Probably the most personal moment in their lives so far — that moment you probably recall, when she, wide-eyed, took her first breaths with her newly transplanted, healthy lungs — was shared more than 100 million times online.
Now for the big encore.
Tuesday night on live television, Jennifer Jones and Rob Ronnenberg, of Byron, will be married on a nationwide reality show, Lifetime’s “My Great Big Live Wedding with David Tutera.”
It’s a newish weekly program that selects “America’s most deserving couples,” tells their touching stories and washes their nuptials in glitz and glamour.
Jennifer, 41, and Rob, 39, were contacted by the producers after they had posted a series of internet videos, starting with one in October 2017, showing Jennifer taking her first breaths following lung transplant surgery at Mayo Clinic.
Jennifer has cystic fibrosis, and her breathing problems had taken a severe turn by the summer of 2017, when she was listed for transplant at Mayo. The recovery, with some ups and downs, has overall been “fabulous,” she said, enabling her now to do “a lot of the little things,” like “playing with my kids or just walking down nine stairs to go tuck my kids into bed.”
“I can’t watch that video … without crying every time,” she said. “It’s just amazing being able to breathe again,” she said. “It’s a completely different world than what I was living in before.”
Yet, while they have a deserving story, they are also, in Jennifer’s words, “simple folk,” and in Rob’s words, “not really big attention people” — and thus really not the reality-TV types.
Sure, their description of what’s about to happen is peppered with all of the “amazings” and “incredibles” and “I can’t believe its” that many of us would probably use in their place. And, let’s be honest, it will be a ceremony and celebration beyond their wildest dreams.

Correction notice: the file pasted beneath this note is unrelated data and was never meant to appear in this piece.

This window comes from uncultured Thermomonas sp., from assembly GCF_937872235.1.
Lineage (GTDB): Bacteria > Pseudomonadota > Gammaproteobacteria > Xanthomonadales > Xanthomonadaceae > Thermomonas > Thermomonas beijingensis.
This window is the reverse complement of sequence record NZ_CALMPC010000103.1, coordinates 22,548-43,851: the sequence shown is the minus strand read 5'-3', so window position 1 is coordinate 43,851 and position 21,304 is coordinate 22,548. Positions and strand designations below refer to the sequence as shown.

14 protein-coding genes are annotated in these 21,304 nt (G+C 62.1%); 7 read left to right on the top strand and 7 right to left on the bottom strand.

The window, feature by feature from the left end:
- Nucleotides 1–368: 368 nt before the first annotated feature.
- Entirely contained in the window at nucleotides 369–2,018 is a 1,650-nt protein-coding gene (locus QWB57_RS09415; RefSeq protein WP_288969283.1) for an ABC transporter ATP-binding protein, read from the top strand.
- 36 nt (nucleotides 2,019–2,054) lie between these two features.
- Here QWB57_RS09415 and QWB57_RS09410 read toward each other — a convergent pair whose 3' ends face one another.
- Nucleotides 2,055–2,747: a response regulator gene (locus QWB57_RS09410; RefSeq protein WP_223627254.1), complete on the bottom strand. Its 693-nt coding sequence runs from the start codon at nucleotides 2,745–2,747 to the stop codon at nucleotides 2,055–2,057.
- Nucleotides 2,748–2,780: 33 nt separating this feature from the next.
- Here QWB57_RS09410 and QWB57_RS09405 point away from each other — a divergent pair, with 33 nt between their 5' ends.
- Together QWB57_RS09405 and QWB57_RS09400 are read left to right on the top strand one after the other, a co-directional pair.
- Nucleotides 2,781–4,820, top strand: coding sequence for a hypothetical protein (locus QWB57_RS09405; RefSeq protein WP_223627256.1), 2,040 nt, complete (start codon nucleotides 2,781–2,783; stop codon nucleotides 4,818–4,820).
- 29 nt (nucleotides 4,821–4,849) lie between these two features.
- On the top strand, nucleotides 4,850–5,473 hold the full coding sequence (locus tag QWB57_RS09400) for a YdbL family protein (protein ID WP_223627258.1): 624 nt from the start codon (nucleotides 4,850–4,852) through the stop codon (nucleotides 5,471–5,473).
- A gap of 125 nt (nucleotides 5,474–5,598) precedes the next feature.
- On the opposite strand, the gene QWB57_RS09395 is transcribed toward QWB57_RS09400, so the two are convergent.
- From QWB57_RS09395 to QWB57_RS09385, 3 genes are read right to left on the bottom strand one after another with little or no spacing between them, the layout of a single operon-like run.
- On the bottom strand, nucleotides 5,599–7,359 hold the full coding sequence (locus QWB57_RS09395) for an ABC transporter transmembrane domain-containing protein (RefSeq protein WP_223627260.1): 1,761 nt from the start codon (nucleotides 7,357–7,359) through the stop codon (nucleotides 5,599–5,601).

But their participation in this, the couple says, boils down to just a small handful of big things — mainly one that is public and a couple personal.
First, the public one: “It’s given us a platform for our cause — cystic fibrosis awareness and the need for organ donation,” Rob said. “We do appreciate it from that angle.”
It’s not enough to just check the box on your driver’s license that says you’re a donor. “The important thing is to share your wishes with your family,” Rob said. “Your family has to make that decision. They can say, ‘We didn’t know.’ … They can choose not to donate.”
Speaking of donors: That’ll be one of the personal aspects of the ceremony for Jennifer, who plans to carry a small photo of Lacey, the donor whose lungs made Jennifer’s new life possible.
“It was important to me to somehow honor her through this,” she said. “Obviously, we wouldn’t be here without her.” Lacey’s mother provided the photo, which has been worked into the bridal bouquet.
And the ceremony will not be complete without a big role for one of Jennifer’s biggest backers.
“My dad walking me down the aisle is something that is very, very special to me,” she said. “I think that’s going to be a special moment for him and me.”
Most other aspects of Tuesday’s wedding are secret — the location in St. Paul; the wedding dress, which Jennifer tried on Friday wearing a blindfold; and a handful of other surprises waiting to be hatched on the couple, their guests and TV viewers.
Post-wedding, the couple will live in Byron, combining their families — Rob’s two grown children and 15-year-old daughter, and Jennifer’s 15-year-old daughter and 12-year-old son. She is a photographer, he works in the Rochester Building Safety Department. They’ve been engaged for about three and a half years.
No honeymoon is planned for now. “We wouldn’t even be getting married yet if it wasn’t for this show and the dream wedding,” Rob said. “We didn’t have plans, and we’ve been focused on her health and everything else. This has really been an amazing thing.”
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